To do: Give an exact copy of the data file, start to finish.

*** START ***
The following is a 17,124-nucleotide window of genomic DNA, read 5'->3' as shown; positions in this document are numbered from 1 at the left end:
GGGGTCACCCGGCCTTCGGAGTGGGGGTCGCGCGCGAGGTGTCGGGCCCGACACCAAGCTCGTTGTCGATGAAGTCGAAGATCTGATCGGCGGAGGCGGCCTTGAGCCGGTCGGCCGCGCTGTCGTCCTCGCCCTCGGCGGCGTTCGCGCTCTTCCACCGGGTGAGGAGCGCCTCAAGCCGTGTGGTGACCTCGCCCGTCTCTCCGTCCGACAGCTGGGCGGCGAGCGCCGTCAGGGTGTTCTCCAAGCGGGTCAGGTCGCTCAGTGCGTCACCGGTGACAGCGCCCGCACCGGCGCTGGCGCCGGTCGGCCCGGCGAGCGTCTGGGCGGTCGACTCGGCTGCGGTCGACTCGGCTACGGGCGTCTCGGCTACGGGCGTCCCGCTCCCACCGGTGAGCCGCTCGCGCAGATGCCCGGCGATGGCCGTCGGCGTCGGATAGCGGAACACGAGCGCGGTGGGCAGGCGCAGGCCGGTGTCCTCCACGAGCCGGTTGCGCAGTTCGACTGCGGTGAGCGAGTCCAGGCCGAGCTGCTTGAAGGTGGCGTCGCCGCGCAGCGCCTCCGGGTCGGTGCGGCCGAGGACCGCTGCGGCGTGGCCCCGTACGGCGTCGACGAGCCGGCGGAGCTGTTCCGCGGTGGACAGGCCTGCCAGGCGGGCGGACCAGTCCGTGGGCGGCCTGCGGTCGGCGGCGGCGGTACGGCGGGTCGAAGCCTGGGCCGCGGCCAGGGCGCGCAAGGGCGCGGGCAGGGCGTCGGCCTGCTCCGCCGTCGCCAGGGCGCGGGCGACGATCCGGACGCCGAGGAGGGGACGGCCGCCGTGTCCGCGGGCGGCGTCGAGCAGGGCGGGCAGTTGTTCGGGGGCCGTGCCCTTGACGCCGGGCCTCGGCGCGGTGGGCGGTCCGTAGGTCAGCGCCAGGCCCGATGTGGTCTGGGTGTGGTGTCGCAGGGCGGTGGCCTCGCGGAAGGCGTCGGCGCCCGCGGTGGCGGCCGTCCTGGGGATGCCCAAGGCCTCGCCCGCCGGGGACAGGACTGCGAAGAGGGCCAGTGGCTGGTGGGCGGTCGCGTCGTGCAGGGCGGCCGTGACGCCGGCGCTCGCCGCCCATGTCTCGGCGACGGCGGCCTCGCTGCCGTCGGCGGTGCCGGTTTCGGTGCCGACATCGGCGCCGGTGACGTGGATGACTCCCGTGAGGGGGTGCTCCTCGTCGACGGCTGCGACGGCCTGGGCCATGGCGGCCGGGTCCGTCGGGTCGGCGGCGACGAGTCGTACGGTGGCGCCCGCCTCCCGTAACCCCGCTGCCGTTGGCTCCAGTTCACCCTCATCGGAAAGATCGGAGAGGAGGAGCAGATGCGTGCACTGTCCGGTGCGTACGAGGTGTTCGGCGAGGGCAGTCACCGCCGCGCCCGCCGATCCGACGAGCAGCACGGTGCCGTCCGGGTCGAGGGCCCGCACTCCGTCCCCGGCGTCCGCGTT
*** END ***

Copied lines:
The following is a 17,124-nucleotide window of genomic DNA, read 5'->3' as shown; positions in this document are numbered from 1 at the left end:
GGGGTCACCCGGCCTTCGGAGTGGGGGTCGCGCGCGAGGTGTCGGGCCCGACACCAAGCTCGTTGTCGATGAAGTCGAAGATCTGATCGGCGGAGGCGGCCTTGAGCCGGTCGGCCGCGCTGTCGTCCTCGCCCTCGGCGGCGTTCGCGCTCTTCCACCGGGTGAGGAGCGCCTCAAGCCGTGTGGTGACCTCGCCCGTCTCTCCGTCCGACAGCTGGGCGGCGAGCGCCGTCAGGGTGTTCTCCAAGCGGGTCAGGTCGCTCAGTGCGTCACCGGTGACAGCGCCCGCACCGGCGCTGGCGCCGGTCGGCCCGGCGAGCGTCTGGGCGGTCGACTCGGCTGCGGTCGACTCGGCTACGGGCGTCTCGGCTACGGGCGTCCCGCTCCCACCGGTGAGCCGCTCGCGCAGATGCCCGGCGATGGCCGTCGGCGTCGGATAGCGGAACACGAGCGCGGTGGGCAGGCGCAGGCCGGTGTCCTCCACGAGCCGGTTGCGCAGTTCGACTGCGGTGAGCGAGTCCAGGCCGAGCTGCTTGAAGGTGGCGTCGCCGCGCAGCGCCTCCGGGTCGGTGCGGCCGAGGACCGCTGCGGCGTGGCCCCGTACGGCGTCGACGAGCCGGCGGAGCTGTTCCGCGGTGGACAGGCCTGCCAGGCGGGCGGACCAGTCCGTGGGCGGCCTGCGGTCGGCGGCGGCGGTACGGCGGGTCGAAGCCTGGGCCGCGGCCAGGGCGCGCAAGGGCGCGGGCAGGGCGTCGGCCTGCTCCGCCGTCGCCAGGGCGCGGGCGACGATCCGGACGCCGAGGAGGGGACGGCCGCCGTGTCCGCGGGCGGCGTCGAGCAGGGCGGGCAGTTGTTCGGGGGCCGTGCCCTTGACGCCGGGCCTCGGCGCGGTGGGCGGTCCGTAGGTCAGCGCCAGGCCCGATGTGGTCTGGGTGTGGTGTCGCAGGGCGGTGGCCTCGCGGAAGGCGTCGGCGCCCGCGGTGGCGGCCGTCCTGGGGATGCCCAAGGCCTCGCCCGCCGGGGACAGGACTGCGAAGAGGGCCAGTGGCTGGTGGGCGGTCGCGTCGTGCAGGGCGGCCGTGACGCCGGCGCTCGCCGCCCATGTCTCGGCGACGGCGGCCTCGCTGCCGTCGGCGGTGCCGGTTTCGGTGCCGACATCGGCGCCGGTGACGTGGATGACTCCCGTGAGGGGGTGCTCCTCGTCGACGGCTGCGACGGCCTGGGCCATGGCGGCCGGGTCCGTCGGGTCGGCGGCGACGAGTCGTACGGTGGCGCCCGCCTCCCGTAACCCCGCTGCCGTTGGCTCCAGTTCACCCTCATCGGAAAGATCGGAGAGGAGGAGCAGATGCGTGCACTGTCCGGTGCGTACGAGGTGTTCGGCGAGGGCAGTCACCGCCGCGCCCGCCGATCCGACGAGCAGCACGGTGCCGTCCGGGTCGAGGGCCCGCACTCCGTCCCCGGCGTCCGCGTT